Aside from the obvious benefits of orthodontic treatment, such as increased confidence and ease of hygiene, another benefit is not so obvious: improved jaw function. If your son or daughter has an overbite, simple treatment with braces will not correct the problem.
The Herbst appliance, usually in conjunction with braces, is used to help the lower jaw develop in a forward direction. This eventually leads to an ideal bite. Left untreated, an improper bite may threaten the long-term health of your youngster’s teeth, gums, and jaw.
A Herbst appliance is fixed to the patient’s molars. It includes a metal tube that connects the upper and lower jaw. By adjusting the tube, Dr. Rosvall is able to control the jaw’s position in relation to the upper teeth.
Typical treatment time with a Herbst appliance is 12 months, though this may vary depending on your son or daughter’s unique needs.
Herbst vs. Headgear
The main difference between the Herbst appliance and headgear is that the Herbst appliance is securely fastened to the teeth, while headgear is removable. To be truly effective, headgear must be worn between 12 and 16 hours per day, which often poses a problem for patients who don’t like to keep it on that long.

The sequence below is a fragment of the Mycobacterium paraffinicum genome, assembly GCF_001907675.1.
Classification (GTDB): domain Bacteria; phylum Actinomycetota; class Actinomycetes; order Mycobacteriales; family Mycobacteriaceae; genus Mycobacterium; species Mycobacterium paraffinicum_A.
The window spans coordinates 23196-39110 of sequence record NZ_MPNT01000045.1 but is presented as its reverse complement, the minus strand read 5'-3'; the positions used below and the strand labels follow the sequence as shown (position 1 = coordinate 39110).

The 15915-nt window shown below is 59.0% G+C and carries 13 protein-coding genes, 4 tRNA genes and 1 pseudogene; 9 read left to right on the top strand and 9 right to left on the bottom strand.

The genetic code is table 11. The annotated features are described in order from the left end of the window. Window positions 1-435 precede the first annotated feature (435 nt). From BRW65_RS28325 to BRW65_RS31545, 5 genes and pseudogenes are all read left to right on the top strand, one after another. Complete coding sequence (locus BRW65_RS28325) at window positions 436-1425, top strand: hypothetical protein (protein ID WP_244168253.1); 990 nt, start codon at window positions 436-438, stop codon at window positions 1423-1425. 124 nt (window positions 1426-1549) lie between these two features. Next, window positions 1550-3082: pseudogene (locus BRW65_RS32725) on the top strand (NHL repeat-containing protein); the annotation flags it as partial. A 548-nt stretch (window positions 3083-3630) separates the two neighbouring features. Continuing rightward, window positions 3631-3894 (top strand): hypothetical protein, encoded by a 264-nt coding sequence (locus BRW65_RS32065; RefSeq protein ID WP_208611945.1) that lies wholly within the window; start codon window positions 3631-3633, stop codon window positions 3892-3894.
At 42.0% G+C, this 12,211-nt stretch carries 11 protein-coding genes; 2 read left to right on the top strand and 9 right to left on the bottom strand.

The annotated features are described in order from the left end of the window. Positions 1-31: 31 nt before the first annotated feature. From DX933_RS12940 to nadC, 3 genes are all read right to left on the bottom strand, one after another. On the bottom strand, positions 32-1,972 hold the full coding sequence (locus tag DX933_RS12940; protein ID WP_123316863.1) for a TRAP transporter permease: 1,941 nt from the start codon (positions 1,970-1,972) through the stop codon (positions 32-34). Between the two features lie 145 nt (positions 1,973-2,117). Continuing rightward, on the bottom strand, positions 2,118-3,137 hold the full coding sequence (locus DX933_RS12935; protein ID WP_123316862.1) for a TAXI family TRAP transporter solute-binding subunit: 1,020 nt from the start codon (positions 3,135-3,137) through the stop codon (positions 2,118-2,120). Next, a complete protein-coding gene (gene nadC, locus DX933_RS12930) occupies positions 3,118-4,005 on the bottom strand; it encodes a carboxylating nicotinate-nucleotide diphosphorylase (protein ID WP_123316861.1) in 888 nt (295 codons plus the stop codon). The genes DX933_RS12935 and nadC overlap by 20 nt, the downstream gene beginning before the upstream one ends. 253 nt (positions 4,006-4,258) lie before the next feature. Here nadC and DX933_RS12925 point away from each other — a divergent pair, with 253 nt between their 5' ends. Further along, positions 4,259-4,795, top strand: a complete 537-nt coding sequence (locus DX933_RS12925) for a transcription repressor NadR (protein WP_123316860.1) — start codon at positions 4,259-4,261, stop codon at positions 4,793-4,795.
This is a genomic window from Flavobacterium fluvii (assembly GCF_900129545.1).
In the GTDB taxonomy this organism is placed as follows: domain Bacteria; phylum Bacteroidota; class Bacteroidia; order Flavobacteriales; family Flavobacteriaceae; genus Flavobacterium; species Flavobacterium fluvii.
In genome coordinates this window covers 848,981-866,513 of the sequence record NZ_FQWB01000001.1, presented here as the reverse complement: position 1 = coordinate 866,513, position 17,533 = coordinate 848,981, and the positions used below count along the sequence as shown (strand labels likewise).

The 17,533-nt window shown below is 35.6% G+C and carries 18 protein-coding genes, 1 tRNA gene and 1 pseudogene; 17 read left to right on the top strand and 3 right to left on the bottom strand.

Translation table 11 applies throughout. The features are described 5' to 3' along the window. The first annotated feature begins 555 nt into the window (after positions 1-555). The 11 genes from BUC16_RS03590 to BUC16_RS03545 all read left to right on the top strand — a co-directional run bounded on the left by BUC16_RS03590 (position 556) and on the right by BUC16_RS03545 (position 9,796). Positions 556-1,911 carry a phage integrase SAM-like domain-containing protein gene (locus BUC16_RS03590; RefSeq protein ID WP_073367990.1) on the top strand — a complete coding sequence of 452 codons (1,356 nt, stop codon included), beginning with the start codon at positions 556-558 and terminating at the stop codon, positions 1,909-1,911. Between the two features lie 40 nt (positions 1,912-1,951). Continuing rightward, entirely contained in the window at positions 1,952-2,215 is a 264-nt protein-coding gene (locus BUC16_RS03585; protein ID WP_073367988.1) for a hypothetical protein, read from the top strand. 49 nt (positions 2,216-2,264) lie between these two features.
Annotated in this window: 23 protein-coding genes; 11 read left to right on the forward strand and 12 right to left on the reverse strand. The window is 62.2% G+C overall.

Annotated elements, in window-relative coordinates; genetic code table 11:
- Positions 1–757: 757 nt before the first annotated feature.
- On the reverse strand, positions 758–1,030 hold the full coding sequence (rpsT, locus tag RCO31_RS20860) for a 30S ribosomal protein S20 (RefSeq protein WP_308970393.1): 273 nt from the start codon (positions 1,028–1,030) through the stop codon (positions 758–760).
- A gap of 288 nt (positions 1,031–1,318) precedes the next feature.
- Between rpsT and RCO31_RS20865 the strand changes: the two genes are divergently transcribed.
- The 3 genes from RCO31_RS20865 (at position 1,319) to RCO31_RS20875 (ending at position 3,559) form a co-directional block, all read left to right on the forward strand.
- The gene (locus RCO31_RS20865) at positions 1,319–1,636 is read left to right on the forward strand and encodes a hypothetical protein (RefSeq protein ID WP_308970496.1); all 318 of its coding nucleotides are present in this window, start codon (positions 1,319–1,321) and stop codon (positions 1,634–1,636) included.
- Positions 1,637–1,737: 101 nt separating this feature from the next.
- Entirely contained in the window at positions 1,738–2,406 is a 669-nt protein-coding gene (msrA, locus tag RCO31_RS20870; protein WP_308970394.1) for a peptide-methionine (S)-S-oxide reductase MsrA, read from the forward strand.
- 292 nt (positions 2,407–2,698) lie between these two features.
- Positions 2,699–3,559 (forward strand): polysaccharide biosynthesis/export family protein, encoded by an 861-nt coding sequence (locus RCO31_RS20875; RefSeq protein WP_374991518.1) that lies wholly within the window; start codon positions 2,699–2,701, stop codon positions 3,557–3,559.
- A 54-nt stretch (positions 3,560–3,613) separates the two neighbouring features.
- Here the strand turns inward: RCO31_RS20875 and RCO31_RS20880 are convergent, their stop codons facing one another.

Since the Herbst appliance is not removable, you won’t need to keep track of how many hours per day your youngster wears it.
Another difference is aesthetics. Headgear is bulky, made of metal hooks or a facebow, and straps or a head cap to anchor the appliance to the back of the head or neck.
A Herbst appliance is a much more discreet option: it may be visible when your child laughs or speaks, but it is far less obtrusive than headgear.
Adjusting to a Herbst Appliance
Muscle Tenderness – When your youngster first gets his or her Herbst appliance, there may be some overall muscle tenderness and soreness of the teeth. As the patient’s mouth adapts to the appliance, the soreness should fade.
Tissue Irritation – Because the Herbst appliance is metal, it may cause some slight tissue irritation, especially on the lower gums. It will take time for your son or daughter’s mouth to adapt. Until it does, dental wax can help to ease the irritation.
Diet – Eating softer food will help with any muscle soreness, especially after the first week or two after getting the appliance. It is also important to eliminate sticky foods, like candy and gum, or hard, crunchy food, which can damage the appliance and lengthen treatment time.